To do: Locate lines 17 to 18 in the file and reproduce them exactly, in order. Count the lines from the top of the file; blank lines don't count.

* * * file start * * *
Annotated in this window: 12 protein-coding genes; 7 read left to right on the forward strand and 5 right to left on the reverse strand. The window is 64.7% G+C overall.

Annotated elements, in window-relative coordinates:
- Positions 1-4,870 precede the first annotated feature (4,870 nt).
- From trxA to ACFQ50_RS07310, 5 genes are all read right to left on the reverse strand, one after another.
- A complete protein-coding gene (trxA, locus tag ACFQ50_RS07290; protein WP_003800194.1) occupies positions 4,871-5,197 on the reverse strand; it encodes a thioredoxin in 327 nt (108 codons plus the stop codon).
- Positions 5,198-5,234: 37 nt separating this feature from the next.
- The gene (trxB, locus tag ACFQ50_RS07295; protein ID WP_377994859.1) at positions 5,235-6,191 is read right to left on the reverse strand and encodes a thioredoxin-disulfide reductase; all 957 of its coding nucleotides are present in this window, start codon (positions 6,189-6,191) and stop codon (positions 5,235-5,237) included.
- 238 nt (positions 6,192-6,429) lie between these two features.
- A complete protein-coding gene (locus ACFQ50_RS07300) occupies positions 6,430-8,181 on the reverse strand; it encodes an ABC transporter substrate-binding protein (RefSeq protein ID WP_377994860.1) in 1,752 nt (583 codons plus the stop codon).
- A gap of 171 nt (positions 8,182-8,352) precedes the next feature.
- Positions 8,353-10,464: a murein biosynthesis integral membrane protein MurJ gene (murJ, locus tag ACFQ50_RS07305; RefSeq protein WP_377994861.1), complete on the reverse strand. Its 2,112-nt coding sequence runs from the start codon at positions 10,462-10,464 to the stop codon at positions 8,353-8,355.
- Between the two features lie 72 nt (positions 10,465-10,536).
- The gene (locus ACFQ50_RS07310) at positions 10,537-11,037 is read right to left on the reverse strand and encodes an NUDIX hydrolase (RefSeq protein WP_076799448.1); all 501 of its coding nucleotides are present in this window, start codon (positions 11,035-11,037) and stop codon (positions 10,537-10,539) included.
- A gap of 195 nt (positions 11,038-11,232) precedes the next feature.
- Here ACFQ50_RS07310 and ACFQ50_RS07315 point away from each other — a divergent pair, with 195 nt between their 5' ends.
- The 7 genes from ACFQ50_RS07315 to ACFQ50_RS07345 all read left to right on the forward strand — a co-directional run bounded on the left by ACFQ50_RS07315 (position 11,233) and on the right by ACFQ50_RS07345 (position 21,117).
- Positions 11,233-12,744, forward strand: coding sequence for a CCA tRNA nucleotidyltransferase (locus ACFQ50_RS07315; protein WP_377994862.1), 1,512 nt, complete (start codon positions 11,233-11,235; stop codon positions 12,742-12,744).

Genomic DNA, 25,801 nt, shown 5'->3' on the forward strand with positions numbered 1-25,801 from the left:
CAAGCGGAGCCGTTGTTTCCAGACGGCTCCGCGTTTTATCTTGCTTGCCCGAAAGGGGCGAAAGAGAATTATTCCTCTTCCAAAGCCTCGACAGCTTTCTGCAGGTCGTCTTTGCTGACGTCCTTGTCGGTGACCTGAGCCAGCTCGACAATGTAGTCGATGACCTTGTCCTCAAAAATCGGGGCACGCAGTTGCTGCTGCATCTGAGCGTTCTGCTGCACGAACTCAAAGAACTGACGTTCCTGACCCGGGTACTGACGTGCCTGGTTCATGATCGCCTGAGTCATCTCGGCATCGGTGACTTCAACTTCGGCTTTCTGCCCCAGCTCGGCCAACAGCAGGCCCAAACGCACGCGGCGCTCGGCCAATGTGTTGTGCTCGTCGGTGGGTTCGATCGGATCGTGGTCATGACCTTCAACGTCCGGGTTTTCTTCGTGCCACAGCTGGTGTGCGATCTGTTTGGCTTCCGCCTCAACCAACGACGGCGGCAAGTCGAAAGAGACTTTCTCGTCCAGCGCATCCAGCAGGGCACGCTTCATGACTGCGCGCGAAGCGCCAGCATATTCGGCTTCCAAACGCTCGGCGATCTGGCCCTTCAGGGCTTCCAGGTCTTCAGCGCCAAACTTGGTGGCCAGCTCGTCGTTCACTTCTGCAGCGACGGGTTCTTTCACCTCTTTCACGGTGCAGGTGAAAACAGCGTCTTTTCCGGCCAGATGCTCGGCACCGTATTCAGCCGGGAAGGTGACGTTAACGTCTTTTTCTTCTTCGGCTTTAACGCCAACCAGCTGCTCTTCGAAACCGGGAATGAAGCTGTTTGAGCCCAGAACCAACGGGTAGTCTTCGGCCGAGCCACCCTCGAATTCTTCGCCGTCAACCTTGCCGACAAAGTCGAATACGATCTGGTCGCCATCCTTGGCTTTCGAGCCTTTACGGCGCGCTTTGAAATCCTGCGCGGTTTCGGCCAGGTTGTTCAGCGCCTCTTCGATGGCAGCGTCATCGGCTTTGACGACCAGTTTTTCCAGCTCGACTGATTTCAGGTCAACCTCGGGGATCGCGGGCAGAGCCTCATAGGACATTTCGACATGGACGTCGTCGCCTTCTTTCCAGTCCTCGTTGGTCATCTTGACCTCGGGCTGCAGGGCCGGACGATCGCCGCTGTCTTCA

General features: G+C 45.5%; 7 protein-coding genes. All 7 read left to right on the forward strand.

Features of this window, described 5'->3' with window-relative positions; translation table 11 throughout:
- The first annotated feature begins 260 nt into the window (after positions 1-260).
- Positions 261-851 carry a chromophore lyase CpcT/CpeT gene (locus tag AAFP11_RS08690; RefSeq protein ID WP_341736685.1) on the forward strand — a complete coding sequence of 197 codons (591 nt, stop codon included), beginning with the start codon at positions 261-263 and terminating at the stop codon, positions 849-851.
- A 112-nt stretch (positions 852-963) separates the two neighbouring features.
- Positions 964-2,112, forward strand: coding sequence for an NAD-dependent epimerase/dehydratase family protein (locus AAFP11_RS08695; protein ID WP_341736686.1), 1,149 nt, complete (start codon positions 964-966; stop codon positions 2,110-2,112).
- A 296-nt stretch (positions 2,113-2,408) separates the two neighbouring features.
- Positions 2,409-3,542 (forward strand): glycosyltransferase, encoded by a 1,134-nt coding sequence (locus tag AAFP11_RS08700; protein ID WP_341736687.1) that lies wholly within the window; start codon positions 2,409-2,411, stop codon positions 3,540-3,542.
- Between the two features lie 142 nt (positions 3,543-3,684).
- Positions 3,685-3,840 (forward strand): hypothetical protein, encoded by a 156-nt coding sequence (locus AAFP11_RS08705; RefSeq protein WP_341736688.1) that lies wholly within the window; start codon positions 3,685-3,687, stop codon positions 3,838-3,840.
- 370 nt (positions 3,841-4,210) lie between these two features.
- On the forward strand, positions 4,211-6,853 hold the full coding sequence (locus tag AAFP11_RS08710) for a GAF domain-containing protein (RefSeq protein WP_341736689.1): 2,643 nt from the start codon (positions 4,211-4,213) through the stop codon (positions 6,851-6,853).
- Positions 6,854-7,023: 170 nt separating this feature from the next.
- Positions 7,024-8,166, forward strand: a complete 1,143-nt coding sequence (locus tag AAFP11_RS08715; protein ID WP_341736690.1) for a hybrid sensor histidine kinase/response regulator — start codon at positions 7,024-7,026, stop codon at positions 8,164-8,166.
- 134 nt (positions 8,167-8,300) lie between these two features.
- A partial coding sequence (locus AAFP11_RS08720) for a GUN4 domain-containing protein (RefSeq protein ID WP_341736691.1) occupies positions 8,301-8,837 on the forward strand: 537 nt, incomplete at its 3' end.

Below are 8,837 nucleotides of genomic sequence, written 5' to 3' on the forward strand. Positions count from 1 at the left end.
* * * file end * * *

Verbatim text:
- Positions 11,233-12,744, forward strand: coding sequence for a CCA tRNA nucleotidyltransferase (locus ACFQ50_RS07315; protein WP_377994862.1), 1,512 nt, complete (start codon positions 11,233-11,235; stop codon positions 12,742-12,744).

Genomic DNA, 25,801 nt, shown 5'->3' on the forward strand with positions numbered 1-25,801 from the left: